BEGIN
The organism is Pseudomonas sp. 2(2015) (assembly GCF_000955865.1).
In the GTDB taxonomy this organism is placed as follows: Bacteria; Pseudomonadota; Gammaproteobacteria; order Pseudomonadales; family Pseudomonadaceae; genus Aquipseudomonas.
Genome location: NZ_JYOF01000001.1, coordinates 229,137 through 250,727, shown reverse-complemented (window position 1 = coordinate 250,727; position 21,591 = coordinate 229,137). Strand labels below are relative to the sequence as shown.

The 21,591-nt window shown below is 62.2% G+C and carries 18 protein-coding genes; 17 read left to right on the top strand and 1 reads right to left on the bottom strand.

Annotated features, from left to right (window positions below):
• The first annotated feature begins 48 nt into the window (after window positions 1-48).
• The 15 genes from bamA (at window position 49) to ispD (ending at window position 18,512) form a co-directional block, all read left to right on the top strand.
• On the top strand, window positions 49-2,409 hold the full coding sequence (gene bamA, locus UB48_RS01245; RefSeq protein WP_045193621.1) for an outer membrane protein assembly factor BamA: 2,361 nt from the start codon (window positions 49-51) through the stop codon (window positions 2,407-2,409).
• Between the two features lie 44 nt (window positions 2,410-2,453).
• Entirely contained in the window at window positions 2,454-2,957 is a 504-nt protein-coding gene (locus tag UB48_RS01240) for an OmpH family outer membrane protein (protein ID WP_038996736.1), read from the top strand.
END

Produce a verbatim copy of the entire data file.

The organism is Pseudomonas sp. 2(2015) (assembly GCF_000955865.1).
In the GTDB taxonomy this organism is placed as follows: Bacteria; Pseudomonadota; Gammaproteobacteria; order Pseudomonadales; family Pseudomonadaceae; genus Aquipseudomonas.
Genome location: NZ_JYOF01000001.1, coordinates 229,137 through 250,727, shown reverse-complemented (window position 1 = coordinate 250,727; position 21,591 = coordinate 229,137). Strand labels below are relative to the sequence as shown.

The 21,591-nt window shown below is 62.2% G+C and carries 18 protein-coding genes; 17 read left to right on the top strand and 1 reads right to left on the bottom strand.

Annotated features, from left to right (window positions below):
• The first annotated feature begins 48 nt into the window (after window positions 1-48).
• The 15 genes from bamA (at window position 49) to ispD (ending at window position 18,512) form a co-directional block, all read left to right on the top strand.
• On the top strand, window positions 49-2,409 hold the full coding sequence (gene bamA, locus UB48_RS01245; RefSeq protein WP_045193621.1) for an outer membrane protein assembly factor BamA: 2,361 nt from the start codon (window positions 49-51) through the stop codon (window positions 2,407-2,409).
• Between the two features lie 44 nt (window positions 2,410-2,453).
• Entirely contained in the window at window positions 2,454-2,957 is a 504-nt protein-coding gene (locus tag UB48_RS01240) for an OmpH family outer membrane protein (protein ID WP_038996736.1), read from the top strand.